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In South Africa, Jewish Students Attacked at Former Afrikaans Base

Jewish, gay and black students reportedly have been beaten up by right-wing vigilante groups at a South African university.

Stellenbosch University, in the Western Cape region, was a stronghold of the country’s white Afrikaans community during the apartheid era, but since the transition to democracy has opened its doors to all.

The national Sunday Times reported that students have been beaten up for not conforming to “the culture” of the university’s residences, and that the Jewish students’ union had been forced to close its doors to avoid attacks inside the residences after members refused to openly declare their religion.

Yvonne Malan, former chairwoman of the Union of Jewish Students, reportedly had her hostel door kicked in and received hate mail after refusing to attend a Christian prayer meeting.

She was a resident of the Harmonie Hostel at the time of the incident.

Malan claims she was ordered to “convert or resign” from the Students’ Representative Council, which she sat on last year.

“The students at the hostels are afraid to say they are Jewish. They would rather lie low and attend” the student church, she told the paper.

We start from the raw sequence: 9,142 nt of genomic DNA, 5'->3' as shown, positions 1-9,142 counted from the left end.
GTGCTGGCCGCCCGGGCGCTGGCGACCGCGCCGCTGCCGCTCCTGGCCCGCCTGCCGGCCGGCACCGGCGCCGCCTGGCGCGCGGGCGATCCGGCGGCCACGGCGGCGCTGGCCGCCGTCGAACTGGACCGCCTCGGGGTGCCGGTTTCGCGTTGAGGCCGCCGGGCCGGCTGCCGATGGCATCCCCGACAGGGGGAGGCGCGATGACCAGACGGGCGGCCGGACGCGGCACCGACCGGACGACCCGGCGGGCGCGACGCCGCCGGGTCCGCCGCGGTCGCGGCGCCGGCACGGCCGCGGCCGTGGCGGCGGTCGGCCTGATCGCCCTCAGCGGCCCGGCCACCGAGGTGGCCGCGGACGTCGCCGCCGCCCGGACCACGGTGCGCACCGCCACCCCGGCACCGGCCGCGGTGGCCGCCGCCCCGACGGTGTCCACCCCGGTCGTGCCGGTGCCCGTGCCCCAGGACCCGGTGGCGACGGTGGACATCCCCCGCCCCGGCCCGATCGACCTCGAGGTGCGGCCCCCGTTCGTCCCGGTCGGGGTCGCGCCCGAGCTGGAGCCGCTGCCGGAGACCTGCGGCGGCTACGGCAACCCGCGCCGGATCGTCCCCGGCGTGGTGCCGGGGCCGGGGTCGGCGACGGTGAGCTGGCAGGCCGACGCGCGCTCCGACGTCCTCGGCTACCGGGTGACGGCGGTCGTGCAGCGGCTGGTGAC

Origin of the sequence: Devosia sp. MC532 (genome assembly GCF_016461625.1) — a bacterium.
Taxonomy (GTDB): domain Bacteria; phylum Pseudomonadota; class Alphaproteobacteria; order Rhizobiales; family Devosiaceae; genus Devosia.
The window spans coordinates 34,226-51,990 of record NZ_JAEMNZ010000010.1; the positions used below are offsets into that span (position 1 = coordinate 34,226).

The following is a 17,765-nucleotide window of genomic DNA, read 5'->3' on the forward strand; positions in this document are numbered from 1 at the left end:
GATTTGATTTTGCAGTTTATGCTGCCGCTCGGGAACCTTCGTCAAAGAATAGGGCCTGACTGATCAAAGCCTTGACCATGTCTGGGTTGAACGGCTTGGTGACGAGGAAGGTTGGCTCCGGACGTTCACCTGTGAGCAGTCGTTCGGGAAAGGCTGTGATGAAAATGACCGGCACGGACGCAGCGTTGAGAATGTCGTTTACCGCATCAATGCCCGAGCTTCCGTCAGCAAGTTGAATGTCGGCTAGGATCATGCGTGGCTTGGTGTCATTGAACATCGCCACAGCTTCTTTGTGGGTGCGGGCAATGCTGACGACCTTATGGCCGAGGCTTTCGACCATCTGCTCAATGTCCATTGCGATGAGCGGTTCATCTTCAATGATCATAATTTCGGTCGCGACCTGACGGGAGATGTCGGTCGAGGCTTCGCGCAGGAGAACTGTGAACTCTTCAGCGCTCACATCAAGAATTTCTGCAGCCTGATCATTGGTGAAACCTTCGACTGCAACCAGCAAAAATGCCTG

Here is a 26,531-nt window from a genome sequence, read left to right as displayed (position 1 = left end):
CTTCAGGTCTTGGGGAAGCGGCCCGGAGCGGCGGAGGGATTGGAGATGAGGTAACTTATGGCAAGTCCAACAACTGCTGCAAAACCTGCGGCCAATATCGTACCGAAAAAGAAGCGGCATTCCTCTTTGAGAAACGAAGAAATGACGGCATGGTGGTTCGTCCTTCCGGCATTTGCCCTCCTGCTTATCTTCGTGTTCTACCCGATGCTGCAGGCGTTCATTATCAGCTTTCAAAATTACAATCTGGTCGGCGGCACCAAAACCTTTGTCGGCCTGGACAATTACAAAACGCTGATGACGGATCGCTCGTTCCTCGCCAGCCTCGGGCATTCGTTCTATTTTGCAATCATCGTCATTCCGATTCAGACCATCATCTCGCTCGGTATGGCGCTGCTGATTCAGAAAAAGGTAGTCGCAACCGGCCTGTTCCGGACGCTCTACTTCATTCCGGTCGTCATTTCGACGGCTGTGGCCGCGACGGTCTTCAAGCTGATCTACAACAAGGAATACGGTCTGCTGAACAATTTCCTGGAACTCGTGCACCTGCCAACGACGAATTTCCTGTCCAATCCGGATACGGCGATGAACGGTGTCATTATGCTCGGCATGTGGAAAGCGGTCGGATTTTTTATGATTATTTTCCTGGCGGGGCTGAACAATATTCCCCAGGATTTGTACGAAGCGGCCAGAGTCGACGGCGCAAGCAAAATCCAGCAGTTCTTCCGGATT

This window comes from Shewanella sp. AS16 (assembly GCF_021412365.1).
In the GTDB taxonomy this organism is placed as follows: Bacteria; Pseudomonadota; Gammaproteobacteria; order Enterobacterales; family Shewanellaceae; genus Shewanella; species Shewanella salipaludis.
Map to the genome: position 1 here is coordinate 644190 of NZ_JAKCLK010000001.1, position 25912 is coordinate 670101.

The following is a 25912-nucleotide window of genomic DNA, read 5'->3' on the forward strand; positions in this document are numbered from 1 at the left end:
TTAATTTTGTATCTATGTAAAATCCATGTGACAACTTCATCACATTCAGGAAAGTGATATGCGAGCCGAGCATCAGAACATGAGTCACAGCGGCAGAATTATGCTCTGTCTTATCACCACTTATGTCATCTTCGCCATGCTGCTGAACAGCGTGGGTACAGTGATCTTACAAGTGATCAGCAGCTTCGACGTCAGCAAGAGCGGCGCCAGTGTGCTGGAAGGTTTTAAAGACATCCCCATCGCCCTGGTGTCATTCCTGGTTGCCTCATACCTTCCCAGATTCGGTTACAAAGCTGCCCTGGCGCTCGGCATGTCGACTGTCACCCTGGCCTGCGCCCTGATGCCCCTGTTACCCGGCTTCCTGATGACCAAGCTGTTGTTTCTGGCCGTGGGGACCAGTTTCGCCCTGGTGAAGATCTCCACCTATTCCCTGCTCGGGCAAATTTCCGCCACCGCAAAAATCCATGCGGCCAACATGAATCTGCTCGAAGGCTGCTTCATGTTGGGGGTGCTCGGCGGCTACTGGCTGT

The only black member of the Students’ Representative Council, Oupa Makoti, said the predominantly Afrikaans culture at the residences had driven away black students.

A gay student, who spoke to the paper on condition of anonymity, said he had been forced to flee the Helshoogte, or Hell’s Heights, residence after rotten food and human feces were smeared on his door and he had been threatened.

Andres de Wet of the university’s Liberal Students’ Association said the assailants were against any “alternative lifestyle.”

Groups that targeted “unwanted elements” operated at most of the university’s hostels, he said.

Philip Krawitz, chairman of the South African Jewish Board of Deputies in the Cape, said that the board would be in contact with Malan to try to establish the facts.

“The board will always protect any instances of anti-Semitism and will do its best to ensure that not only the rights of Jews are protected, but those of others as well,” Krawitz said.

South Africa’s constitution “recognizes and embraces the unique diversity of our population. We need to give the right to every individual to choose the style of life and the religious affiliation that they believe is most appropriate to their needs,” he said. “It would indeed be a sad day if that right were to be usurped by those intent upon imposing their own ideologies on others.”

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